Thursday 28 Nov 2013 @ 12:07
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Childcare for all
Families will save up to an estimated £4,600 per child, per year under plans to extend childcare to every child from the age of one.
The proposed entitlement in an independent Scotland is for 30 hours of childcare each week – the same number of hours as a child in school.
The move will benefit around 240,000 children, 212,000 families and has the additional benefit of allowing more women to return to work by removing the barrier of childcare costs.
Implementation will be phased and the proposal will see the workforce expand in line with the hours, creating up to 35,000 jobs in the childcare sector, mainly for women.
Independence offers the opportunity to bring in this proposal as tax revenues generated by more women returning to work will stay in Scotland. Under devolution, increases in tax revenues – and savings from reduced benefits claims – go to Westminster.
Speaking ahead of the debate on ‘Scotland’s Future – Your Guide to an Independent Scotland’ in the Scottish Parliament, First Minister Alex Salmond said:
“Independence would enable us to bring about a transformational change in childcare. The early years are the most crucial years in a child’s development. Our plan will provide high quality childcare that is both flexible and affordable for parents.
“Our current childcare costs are lower than the rest of the UK but every working family with children knows it is a real burden on the family finances. Improving access to quality childcare will not just benefit children - it will help many more women into work.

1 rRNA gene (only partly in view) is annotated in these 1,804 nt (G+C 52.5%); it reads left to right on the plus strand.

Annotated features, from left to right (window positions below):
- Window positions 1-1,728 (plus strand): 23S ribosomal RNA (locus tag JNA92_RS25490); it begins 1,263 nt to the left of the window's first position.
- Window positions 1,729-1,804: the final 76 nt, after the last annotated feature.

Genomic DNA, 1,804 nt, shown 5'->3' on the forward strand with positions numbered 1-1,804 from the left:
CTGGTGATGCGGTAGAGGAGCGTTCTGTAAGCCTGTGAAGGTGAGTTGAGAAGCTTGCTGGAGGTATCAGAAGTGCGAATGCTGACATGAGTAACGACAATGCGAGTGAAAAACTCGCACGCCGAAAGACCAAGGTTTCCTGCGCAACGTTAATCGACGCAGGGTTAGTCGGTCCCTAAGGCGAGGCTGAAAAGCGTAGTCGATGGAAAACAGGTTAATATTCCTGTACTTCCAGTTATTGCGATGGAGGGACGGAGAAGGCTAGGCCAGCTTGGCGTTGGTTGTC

“At the moment, without all the powers of independence, we have managed to prioritise childcare and are increasing the number of hours from 412.5 to 600.
“Independence offers us the powers to go much further. If we matched, for example, the female labour market participation of Sweden, this would generate an extra £700 million in tax revenue. As we progressively expand childcare, the tax revenue generated would pay for further expansion. Without independence, however, that revenue would leave Scotland, go to Westminster and not be available to fund the further expansion we need.
“With independence, we would keep this revenue here in Scotland to reinvest it in childcare for all, a model we know from countries such as Netherlands works well for children’s development, female participation in the labour market and the wider economy.
“This transformational change in childcare will help give children the best start in life, allow parents to choose to work without worrying about costs and create up to 35,000 new jobs. This is just one of the many opportunities to make Scotland a fairer, more prosperous country through independence.”
Notes to editors
In our first budget after Independence we will commit £100 million to extend 600 hours of childcare a year to nearly half of Scotland’s two year olds. This will be funded from the saving and increased revenues laid out in ‘Scotland’s Future – Your Guide to an Independent Scotland’ including reducing defence and security spending to £2.5 billion per year and ending the married couples tax allowance.
By the end of the first Parliament a further investment of £600 million would be made to reach the weekly offer of 30 hours of childcare to all three and four year olds and vulnerable two year olds. This transformational plan will show the benefits of independence to the people of Scotland.